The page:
Ten Years From Now
Version threw himself over the side of the building, painfully aware of the muffled thud of silenced semi automatic rounds following in his wake. Frantic seconds passed before his feet found purchase on the board, no mean feat considering he was in a flat dive, the street below rushing to meet him. It stood to reason it was a moody deal. A midnight pick up south of the river, delivering a Samsonite case to a safety deposit box in King’s Cross. His handler at Control had let slip it was a cash in hand job. Version flatly refused to make the run at first, but there was a dearth of couriers who ran at night. And so here he was, plunging towards terra firma with the dregs of last night’s comedown teasing at his brain.
He wouldn’t have long. Even from forty-two stories it was more than possible to misjudge the distance and rupture himself across the pavement, reducing himself to a Saturday night suicide in a heartbeat. More likely he’d be written off as another courier too stoned to ride. Painfully close to the truth, closer than he’d like. He was struggling through the dislocation of last night’s Ket, a distant part of him well-acquainted with the seriousness of the situation. It was strange seeing the city like this. Off-kilter buildings made of vertigo and Futurist chic attached themselves perpendicular to the concrete below. Huddles of old brick and the previous millennia’s architecture provided a backdrop for late night hustles, whispered flattery and muscular posturing. The street. He could almost smell it. The grotesque mix of detritus and cooking meat, perfume and clothes box fresh. He would have been able to sample that strange cocktail if he hadn’t been in a swan dive that took his breath away and set his heart to a jackhammer rhythm in his chest. The building flashed by next to him so close he could reach out and brush his fingertips against rain slicked-glass. The tower was a landscape of flat panes, subdued light emanating from windows, gone in slivers of seconds.
Halfway down now. Pools of light spilling sodium orange across tarmac made shiny with rainbow-hued petrochemical rain. Trees in the plaza below looking ominous and shadowy reached out with branches furnished in red and gold . Beneath his feet the board thrummed with energy, he pushed back with his right foot, bringing the nose up incrementally, feeding thrust to it in fractional amounts. Shifting acceleration, shifting mass. He could see litter pockmarking the pavement now, so close, so painfully close.
The courier bag over his shoulder flapped and slammed into his ribcage. The briefcase inside was made of a lightweight alloy, but still threatened to knock the air out of him. Unsurprising. He was rake thin. Too many frantic dashes across town on business or pleasure, amped up on Phetamines, stomach oblivious to anything nutritious. His eyes were streaming, he’d not had time to attach his eye protection, or his filter mask. He tried to breathe, only to find the air snatched away from him.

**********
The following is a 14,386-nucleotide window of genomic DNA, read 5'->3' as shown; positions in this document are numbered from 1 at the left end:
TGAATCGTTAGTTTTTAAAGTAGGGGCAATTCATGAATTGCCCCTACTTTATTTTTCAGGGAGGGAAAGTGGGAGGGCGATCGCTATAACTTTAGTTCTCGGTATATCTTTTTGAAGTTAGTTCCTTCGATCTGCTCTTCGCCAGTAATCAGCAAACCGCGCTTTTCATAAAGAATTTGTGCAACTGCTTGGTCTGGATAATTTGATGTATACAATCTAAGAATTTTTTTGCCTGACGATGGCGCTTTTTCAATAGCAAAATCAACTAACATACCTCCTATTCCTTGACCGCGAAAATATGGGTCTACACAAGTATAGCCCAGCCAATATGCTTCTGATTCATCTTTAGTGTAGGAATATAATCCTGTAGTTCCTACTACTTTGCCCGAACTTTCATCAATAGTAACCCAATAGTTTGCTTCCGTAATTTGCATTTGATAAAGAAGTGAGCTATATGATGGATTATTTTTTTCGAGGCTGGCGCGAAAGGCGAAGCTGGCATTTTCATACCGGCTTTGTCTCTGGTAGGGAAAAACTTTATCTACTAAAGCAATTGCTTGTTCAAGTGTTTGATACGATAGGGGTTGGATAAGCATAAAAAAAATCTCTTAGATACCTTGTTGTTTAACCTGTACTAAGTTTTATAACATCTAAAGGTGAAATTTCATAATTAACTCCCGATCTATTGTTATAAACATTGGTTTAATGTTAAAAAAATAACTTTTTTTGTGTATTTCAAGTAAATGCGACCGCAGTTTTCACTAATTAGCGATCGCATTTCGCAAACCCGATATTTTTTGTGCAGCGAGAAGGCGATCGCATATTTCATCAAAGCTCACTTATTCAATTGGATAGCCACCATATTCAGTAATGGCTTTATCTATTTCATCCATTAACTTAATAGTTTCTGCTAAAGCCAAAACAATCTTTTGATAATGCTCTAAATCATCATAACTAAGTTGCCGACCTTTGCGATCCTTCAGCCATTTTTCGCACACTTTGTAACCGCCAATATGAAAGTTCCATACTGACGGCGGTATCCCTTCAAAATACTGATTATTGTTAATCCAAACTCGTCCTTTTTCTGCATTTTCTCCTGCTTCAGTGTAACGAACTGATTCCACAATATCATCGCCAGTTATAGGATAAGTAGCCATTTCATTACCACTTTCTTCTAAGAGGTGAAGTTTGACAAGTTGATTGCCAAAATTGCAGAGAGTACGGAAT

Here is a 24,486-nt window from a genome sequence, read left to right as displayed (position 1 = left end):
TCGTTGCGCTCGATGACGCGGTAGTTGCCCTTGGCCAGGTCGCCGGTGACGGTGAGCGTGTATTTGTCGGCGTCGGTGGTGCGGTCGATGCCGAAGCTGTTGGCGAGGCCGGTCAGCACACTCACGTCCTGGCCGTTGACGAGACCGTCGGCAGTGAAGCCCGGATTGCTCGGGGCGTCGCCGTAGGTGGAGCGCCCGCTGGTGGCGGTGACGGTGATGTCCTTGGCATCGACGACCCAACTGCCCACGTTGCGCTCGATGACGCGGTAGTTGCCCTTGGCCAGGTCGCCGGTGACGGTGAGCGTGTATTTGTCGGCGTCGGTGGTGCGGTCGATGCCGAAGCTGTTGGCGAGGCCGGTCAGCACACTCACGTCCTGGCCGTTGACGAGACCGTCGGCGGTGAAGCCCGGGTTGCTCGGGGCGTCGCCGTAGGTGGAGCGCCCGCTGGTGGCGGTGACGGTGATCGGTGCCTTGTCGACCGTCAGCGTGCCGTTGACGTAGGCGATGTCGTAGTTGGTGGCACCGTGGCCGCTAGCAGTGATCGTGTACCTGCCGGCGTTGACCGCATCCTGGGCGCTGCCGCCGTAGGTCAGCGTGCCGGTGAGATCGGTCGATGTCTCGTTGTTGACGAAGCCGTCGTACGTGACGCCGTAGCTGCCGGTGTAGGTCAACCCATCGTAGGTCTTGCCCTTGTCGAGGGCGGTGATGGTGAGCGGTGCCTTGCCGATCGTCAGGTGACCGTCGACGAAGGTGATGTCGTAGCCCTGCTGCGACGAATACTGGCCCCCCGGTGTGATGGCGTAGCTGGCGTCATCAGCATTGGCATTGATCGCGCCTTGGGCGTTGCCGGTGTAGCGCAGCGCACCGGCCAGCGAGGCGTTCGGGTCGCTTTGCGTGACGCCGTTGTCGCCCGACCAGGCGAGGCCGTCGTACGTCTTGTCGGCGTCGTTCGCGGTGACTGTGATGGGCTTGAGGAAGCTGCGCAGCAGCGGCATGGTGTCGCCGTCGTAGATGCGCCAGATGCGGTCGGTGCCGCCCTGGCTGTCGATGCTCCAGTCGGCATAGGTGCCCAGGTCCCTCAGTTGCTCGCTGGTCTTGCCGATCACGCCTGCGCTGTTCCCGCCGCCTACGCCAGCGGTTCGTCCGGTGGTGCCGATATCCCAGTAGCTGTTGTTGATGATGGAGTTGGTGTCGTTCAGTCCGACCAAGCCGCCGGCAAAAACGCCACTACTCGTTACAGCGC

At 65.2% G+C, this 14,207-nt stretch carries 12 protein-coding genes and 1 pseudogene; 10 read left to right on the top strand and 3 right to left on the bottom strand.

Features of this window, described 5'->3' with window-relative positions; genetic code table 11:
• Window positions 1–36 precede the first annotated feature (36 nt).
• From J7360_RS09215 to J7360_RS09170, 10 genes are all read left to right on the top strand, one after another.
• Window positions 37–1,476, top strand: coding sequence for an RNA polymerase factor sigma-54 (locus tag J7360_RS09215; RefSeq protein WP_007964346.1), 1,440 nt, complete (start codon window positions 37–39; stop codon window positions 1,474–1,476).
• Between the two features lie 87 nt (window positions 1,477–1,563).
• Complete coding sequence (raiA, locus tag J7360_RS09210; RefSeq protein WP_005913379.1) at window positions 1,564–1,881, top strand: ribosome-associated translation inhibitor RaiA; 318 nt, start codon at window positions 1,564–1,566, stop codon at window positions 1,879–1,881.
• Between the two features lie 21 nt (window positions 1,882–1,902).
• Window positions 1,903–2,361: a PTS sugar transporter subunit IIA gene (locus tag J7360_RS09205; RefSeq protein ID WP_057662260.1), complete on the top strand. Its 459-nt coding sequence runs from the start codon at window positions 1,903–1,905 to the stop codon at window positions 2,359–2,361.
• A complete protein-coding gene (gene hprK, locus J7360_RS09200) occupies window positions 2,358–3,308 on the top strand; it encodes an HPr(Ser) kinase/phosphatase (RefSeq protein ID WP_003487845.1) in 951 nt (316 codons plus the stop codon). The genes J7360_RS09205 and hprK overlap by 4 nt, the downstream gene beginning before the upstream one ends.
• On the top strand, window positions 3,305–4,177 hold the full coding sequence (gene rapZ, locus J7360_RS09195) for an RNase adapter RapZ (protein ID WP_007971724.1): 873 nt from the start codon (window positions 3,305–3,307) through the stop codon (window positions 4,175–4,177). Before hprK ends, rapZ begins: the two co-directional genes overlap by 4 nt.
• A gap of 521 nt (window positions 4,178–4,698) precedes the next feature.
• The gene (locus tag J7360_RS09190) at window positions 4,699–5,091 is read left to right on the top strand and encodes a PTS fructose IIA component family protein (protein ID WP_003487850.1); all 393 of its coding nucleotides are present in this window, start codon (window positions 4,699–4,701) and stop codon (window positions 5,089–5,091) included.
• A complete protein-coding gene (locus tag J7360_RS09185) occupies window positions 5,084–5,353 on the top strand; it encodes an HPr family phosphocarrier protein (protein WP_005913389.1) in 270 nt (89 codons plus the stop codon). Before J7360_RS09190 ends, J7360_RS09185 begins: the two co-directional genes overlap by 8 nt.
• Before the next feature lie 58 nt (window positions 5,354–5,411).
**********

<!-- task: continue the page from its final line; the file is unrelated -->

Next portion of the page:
People below had spotted him now, watched in agonised disbelief, tracking his descent, unsure of what they were seeing. A graceful silhouette falling through the night, gravity’s prisoner. He pushed back harder now, panic rising, his stomach turning. Sunnboards weren’t supposed to function on the straight down, only cruise the horizontal. He leaned back, his left arm out behind, his right hand pressed against his sternum becoming a claw and then a fist.
The board leveled out and Version, not breathing, gave it thrust and flinched violently as tree branches slapped at him. They gave way and sprang back into position, the soft plastic limbs leaving bright red welts underneath his bodysuit. He concentrated on climbing for fifty meters. No use escaping gun men only to get snagged by the cops for low level surfing. He pressed on, minding the speed limit, watching the dark hulks of buildings drift underneath him, passing over roads that resembled ribbons of light, trailed by traffic in the gloom. He shivered and shrank through a wave light-headedness, promising he’d start weaning himself off the toxic cocktail of stimulants and downers, spiced rum and borrowed cigarettes. Eyes closed now, drifting, feeling the board underneath him surge and flow through the night air. He breathed at last and then the city stopped, the tarmac and concrete abruptly ending. He was out over the thick treacle of the Thames, refractions and reflections dancing up to him from the spoiled waters. He let the board idle, felt his pulse slow, heard his heart throb in his ears loud and irregular. Almost losing his balance in that moment he looked down to his feet, where the spatter and flow of fluid had trickled down his bodysuit. It ran over the molded casing of armour on his knees and shins. It was starting to pool around his feet.
He pressed fingertips against the hole above his right hip and fought the urge to throw up. Sirens wailed on Westminster bridge, departing south to find accidents and tragedies in the great city. The remaining traffic trailed past unaware a courier was dying over the choked and murky artery of London. Version dropped to one knee, fighting off another wave of dizziness, fingers reaching for the exit wound.
It was shaping up to be a hell of a night.
© Den Patrick 2011